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Cyber Incident Reporting For Critical Infrastructure Act of 2022

Cyber Incident Reporting For Critical Infrastructure Act of 2022

On March 15, 2022, United States President Joe Biden signed the Cyber Incident Reporting For Critical Infrastructure Act of 2022. This Act requires critical infrastructure entities and government agencies report a cyber security incident within a defined period of time. 

“In general.--A covered entity that experiences a covered cyber incident shall report the covered cyber incident to the Agency not later than 72 hours after the covered entity reasonably believes that the covered cyber incident has occurred.”

The “covered entities” are defined in the PRESIDENTIAL POLICY DIRECTIVE/PPD-21 and cover everything from Healthcare, Water and Waste Systems, Communications, Financial Services, and many more. The Act also defines “covered cyber incidents” as “a substantial cyber incident experienced by a covered entity that satisfies the definition and criteria established by the Director.” The term “incident” is further defined as “an occurrence that actually or imminently jeopardizes, without lawful authority, the integrity, confidentiality, or availability of information on an information system, or actually or imminently jeopardizes, without lawful authority, an information system.”

While these definitions will have to evolve as the implementing regulations are developed, they are actually very telling in how security teams should be measuring their organization’s risk. My interpretation of “incident” within the Act is that an incident is not just something that has occured but also something that is imminent. Imminent to me means that full transparency of “incidents”includes security vulnerabilities or when you are using libraries with known vulnerabilities such as defined in the OWASP Top 10. It is not just about reporting a breach or incident after the exploit or attack has occured. Detecting, addressing, and sharing cyber security risk (vulnerabilities, breaches, exploits, etc) information will be commonplace among more than federal agencies in the near future. 

This new Act really sends home the message to the cyber security community that the only way forward is full transparency in the overall fight against cyber threats. As a community, we learned a lot following the log4shell incident and quickly realized that we required fast communications and transparency between our customers and third party vendors in order to understand our risk of exploitation.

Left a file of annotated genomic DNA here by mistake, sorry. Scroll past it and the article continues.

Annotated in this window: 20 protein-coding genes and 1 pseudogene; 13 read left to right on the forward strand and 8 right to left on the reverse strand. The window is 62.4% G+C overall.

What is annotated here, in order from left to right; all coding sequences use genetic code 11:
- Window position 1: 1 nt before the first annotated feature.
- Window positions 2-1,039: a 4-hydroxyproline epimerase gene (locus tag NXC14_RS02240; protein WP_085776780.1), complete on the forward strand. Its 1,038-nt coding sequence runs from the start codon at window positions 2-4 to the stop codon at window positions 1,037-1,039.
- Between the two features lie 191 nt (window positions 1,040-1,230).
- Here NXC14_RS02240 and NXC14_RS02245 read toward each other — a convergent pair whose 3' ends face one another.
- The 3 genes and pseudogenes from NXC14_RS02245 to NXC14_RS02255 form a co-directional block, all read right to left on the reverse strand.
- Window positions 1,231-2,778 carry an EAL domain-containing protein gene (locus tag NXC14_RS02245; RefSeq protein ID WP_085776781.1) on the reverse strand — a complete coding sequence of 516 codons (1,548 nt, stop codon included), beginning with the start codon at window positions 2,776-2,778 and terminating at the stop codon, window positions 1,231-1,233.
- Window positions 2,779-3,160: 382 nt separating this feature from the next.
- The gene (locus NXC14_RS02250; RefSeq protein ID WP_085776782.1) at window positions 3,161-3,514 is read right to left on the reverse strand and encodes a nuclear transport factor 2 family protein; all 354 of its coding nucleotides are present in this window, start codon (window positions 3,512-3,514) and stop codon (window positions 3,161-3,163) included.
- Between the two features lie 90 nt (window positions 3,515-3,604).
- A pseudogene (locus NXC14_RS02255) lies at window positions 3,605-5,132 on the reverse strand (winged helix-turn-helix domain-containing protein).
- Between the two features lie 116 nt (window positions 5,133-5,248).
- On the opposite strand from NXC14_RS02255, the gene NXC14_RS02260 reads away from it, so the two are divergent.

As many organizations fall in the covered entities categories, they will be required to report these incidents. However, as an industry, it makes sense moving forward that we all start reporting incidents more routinely to allow others to prepare for future exploits or to examine their systems for any indicators of compromise (IoCs). Having more information and more data to look for allows organizations to lengthen the time between incidents and shorten the time to detection (mean time to detect (MTTD)). 

This Act is a powerful first step toward better cybersecurity transparency. But it’s just a first step.  All breaches, not just critical infrastructure, should be made visible. We trust everything important in our lives to software -- finances, healthcare, elections, social life, government, and more. Not all of this software is deemed critical infrastructure, yet we deserve to know if it’s been breached.

Visibility around breaches is great, but it’s too late for the victims to do anything about. And frankly, tracking down those responsible and punishing them is difficult, often impossible, and doesn’t make the victims whole.  Don’t we have a right to know about the cybersecurity of the systems we are forced to blindly trust *BEFORE* they are hacked?  Shouldn’t we know about the security mechanisms in place, what security testing was performed, whether developers were trained, what libraries are used, etc…

The only way to protect ourselves against cyber attacks is to fix the software market so that it encourages better security by ensuring that both producers and consumers have all the information they need to make informed decisions.

David Lindner, Chief Information Security Officer

David Lindner, Chief Information Security Officer

David is an experienced application security professional with over 20 years in cybersecurity. In addition to serving as the chief information security officer, David leads the Contrast Labs team that is focused on analyzing threat intelligence to help enterprise clients develop more proactive approaches to their application security programs. Throughout his career, David has worked within multiple disciplines in the security field—from application development, to network architecture design and support, to IT security and consulting, to security training, to application security. Over the past decade, David has specialized in all things related to mobile applications and securing them. He has worked with many clients across industry sectors, including financial, government, automobile, healthcare, and retail. David is an active participant in numerous bug bounty programs.